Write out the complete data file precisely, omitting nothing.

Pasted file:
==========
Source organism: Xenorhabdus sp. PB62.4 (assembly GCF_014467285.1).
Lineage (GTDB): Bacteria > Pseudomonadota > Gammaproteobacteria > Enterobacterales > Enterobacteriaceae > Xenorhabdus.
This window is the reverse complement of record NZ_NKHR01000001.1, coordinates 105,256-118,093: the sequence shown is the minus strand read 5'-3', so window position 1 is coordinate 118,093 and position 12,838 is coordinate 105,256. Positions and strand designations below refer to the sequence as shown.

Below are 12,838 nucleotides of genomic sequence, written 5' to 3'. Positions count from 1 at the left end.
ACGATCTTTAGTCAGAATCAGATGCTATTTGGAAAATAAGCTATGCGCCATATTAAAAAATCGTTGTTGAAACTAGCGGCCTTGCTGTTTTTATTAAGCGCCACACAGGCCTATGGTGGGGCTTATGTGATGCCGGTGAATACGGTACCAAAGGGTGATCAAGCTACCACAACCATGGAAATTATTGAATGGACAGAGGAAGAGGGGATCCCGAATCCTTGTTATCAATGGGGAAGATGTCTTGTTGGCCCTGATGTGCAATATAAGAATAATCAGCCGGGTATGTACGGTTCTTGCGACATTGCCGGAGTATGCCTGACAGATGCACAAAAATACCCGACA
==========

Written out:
Source organism: Xenorhabdus sp. PB62.4 (assembly GCF_014467285.1).
Lineage (GTDB): Bacteria > Pseudomonadota > Gammaproteobacteria > Enterobacterales > Enterobacteriaceae > Xenorhabdus.
This window is the reverse complement of record NZ_NKHR01000001.1, coordinates 105,256-118,093: the sequence shown is the minus strand read 5'-3', so window position 1 is coordinate 118,093 and position 12,838 is coordinate 105,256. Positions and strand designations below refer to the sequence as shown.

Below are 12,838 nucleotides of genomic sequence, written 5' to 3'. Positions count from 1 at the left end.
ACGATCTTTAGTCAGAATCAGATGCTATTTGGAAAATAAGCTATGCGCCATATTAAAAAATCGTTGTTGAAACTAGCGGCCTTGCTGTTTTTATTAAGCGCCACACAGGCCTATGGTGGGGCTTATGTGATGCCGGTGAATACGGTACCAAAGGGTGATCAAGCTACCACAACCATGGAAATTATTGAATGGACAGAGGAAGAGGGGATCCCGAATCCTTGTTATCAATGGGGAAGATGTCTTGTTGGCCCTGATGTGCAATATAAGAATAATCAGCCGGGTATGTACGGTTCTTGCGACATTGCCGGAGTATGCCTGACAGATGCACAAAAATACCCGACA